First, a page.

When a government department announces a policy White Paper, an expectation is created that a fundamental policy shift is on the horizon. As such, a White Paper offers bold ideas regarding new policy directions. This is not so with the new White Paper on South Africa’s foreign policy developed by the Department of International Relations and Cooperation (DIRCO).
One fundamental shortcoming of the new White Paper on foreign policy is an absence of a clear sense of leadership and purpose about the country’s place in Africa and the world. Its publication, however, should be welcomed, especially because it opens up an important space for the public to subject the work of DIRCO to intense scrutiny.
Minister Maite Nkoana-Mashabane has been promising to deliver this policy framework since March 2010 when she gave her first budget vote. Now that it is finally delivered, what should we make of it?
With the exception of a few areas such as the Southern African Development Partnership Agency (SADPA), aimed at managing South Africa’s development cooperation and humanitarian assistance, and the proposed instruments for engaging civil society stakeholders, much of the White Paper is old wine in new bottles. It essentially regurgitates the old pillars of South Africa’s foreign policy, such as the centrality of the African continent; South-South relations; North-South relations; and promotion of multilateralism and global governance reforms.
Beyond this, the white paper suffers weaknesses in five other important areas. First, its preamble announces a new ‘Diplomacy of Ubuntu’, yet this fizzles out and is not discussed anywhere else except as a passing reference in the conclusion. There are no solid ideas or compelling substance that defines this new diplomacy of Ubuntu.
Second, in its opening paragraphs the White Paper makes an unsubstantiated claim that foreign policy is aligned with South Africa’s domestic and developmental needs. One would be hard pressed to find any serious attempt to demonstrate convincingly how this is so, except to offer a cursory reference to South Africa’s socio-economic profile. There is not even a single line devoted to the New Growth Path, which is South Africa’s flagship development plan. DIRCO should have, at least, set out unambiguously its distinct contribution to promoting economic development.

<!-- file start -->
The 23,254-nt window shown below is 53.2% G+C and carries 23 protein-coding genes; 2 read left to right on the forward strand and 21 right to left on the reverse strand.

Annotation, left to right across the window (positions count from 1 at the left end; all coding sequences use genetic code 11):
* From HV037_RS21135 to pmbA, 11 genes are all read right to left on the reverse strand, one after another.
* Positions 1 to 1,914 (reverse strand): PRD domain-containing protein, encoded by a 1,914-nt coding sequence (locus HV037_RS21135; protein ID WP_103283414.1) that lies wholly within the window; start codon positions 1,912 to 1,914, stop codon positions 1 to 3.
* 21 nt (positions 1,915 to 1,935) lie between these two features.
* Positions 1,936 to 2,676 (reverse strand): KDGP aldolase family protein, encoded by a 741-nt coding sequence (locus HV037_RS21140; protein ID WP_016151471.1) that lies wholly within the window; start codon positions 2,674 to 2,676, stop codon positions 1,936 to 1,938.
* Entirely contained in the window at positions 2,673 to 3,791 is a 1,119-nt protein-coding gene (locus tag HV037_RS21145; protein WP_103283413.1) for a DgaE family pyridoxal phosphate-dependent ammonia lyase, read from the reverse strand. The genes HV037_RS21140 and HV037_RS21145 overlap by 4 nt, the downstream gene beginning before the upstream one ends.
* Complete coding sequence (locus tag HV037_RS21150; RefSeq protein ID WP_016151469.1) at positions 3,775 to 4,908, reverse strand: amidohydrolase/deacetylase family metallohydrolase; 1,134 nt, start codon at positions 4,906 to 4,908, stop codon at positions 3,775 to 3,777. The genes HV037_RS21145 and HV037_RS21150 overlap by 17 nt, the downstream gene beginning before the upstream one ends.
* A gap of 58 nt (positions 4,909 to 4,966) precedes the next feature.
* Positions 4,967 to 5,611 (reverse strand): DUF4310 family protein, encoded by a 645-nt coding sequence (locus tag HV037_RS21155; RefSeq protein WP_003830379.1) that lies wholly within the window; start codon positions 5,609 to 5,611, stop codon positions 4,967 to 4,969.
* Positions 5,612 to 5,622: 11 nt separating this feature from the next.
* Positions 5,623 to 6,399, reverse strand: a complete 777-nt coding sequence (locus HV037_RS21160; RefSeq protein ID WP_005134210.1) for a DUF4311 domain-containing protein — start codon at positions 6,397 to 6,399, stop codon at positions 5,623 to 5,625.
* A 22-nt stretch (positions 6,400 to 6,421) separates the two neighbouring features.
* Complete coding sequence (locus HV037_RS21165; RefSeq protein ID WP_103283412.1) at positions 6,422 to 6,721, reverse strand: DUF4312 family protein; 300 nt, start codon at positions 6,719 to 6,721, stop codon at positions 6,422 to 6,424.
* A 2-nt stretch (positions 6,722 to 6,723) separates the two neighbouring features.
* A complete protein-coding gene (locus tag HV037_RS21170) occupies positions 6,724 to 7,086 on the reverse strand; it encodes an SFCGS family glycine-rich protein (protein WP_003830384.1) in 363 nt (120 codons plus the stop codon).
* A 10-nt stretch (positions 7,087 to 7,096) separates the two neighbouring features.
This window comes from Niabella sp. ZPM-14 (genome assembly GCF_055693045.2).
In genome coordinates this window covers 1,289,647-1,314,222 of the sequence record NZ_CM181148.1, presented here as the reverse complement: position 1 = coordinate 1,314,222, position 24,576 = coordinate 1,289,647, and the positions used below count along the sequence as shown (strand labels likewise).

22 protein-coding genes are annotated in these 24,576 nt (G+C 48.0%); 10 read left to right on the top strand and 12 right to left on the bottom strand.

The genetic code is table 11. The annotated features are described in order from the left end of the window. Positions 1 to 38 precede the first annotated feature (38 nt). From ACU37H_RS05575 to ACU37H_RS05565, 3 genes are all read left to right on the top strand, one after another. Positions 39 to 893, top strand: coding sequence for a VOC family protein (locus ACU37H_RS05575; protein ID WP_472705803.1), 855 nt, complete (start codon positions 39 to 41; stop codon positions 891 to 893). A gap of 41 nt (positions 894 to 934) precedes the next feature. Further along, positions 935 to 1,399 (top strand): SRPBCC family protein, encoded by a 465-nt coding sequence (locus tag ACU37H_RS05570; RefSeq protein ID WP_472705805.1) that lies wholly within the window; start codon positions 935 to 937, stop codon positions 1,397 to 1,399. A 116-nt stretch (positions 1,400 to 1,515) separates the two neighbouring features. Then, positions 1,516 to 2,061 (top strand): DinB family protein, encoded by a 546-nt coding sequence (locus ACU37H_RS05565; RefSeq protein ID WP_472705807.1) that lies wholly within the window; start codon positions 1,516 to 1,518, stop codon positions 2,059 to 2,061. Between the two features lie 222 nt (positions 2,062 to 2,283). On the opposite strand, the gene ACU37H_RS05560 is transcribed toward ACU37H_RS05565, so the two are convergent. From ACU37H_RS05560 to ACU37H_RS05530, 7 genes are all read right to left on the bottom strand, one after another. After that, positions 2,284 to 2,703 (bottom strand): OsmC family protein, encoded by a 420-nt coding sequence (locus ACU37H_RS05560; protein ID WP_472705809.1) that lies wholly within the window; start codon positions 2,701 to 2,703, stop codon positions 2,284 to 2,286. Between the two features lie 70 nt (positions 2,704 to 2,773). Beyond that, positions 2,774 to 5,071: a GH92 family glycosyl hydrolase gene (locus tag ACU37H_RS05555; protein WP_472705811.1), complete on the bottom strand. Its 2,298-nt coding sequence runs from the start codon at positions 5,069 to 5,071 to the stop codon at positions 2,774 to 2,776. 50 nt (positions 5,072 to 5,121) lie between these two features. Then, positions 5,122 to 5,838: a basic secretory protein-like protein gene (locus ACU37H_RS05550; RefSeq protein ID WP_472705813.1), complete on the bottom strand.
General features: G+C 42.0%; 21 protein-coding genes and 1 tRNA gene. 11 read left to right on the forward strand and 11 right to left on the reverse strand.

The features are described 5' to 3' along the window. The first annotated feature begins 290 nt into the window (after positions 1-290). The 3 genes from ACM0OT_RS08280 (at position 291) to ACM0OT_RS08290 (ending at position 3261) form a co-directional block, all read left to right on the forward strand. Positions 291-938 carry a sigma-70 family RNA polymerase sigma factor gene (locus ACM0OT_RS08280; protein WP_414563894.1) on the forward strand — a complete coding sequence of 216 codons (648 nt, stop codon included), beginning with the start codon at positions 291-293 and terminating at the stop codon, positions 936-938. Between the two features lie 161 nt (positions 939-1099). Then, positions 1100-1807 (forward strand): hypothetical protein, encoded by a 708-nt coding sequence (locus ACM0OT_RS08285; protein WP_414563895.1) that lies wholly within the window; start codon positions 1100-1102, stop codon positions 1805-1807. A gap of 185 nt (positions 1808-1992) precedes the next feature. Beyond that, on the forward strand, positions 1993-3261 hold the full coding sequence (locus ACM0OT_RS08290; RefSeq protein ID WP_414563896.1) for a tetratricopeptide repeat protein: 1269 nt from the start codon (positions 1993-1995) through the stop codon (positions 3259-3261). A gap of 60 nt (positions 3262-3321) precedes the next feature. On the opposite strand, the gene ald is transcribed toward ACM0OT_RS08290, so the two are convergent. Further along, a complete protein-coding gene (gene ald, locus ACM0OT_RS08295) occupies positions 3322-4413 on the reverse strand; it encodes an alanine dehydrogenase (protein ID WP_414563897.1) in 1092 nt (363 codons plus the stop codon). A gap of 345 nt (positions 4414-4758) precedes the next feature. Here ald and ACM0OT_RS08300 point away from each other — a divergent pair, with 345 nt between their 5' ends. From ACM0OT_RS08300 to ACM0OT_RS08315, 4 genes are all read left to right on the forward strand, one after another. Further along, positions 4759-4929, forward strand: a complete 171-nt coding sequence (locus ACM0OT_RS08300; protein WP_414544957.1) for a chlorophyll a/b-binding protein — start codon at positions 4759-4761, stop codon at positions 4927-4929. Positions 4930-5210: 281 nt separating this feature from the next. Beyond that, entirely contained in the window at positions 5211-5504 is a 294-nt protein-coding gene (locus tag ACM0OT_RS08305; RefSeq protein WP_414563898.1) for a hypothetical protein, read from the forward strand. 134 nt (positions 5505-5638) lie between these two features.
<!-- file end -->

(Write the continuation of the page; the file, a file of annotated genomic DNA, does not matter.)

Fundamentally, the White Paper fails to project a clear purpose for South Africa’s foreign policy and to unveil a new set of instruments and tools that should lend strong meaning to the alignment between foreign policy and key domestic priorities. Even where mention is made of the need to promote economic diplomacy, this is not coherently developed. For example, it does not frame any outline on how government and business can work together to best leverage existing political relations between South Africa and key African countries. And neither does it reveal any strategies for extracting maximum benefits from the continent’s changing commercial landscape for South Africa’s own economic advancement.
Third, the White Paper offers a convoluted definition of national interest. This nebulous notion includes everything that can be imagined under the sun: ‘ensuring the prosperity of the country, its region, and continent’ as well as ‘promoting the well-being, development and upliftment of its [South Africa] people’. This does not register any meaningful focus that at least connects society with the rarefied foreign policy elite. Such thinking just confirms how out of touch our foreign policy is from domestic realities. There should have been recognition of the need for a meaningful dialogue at the national level, cutting across different sectors, including government agencies and business actors, to define how South Africa should evolve a more precise definition of its interests and how these could be best advanced.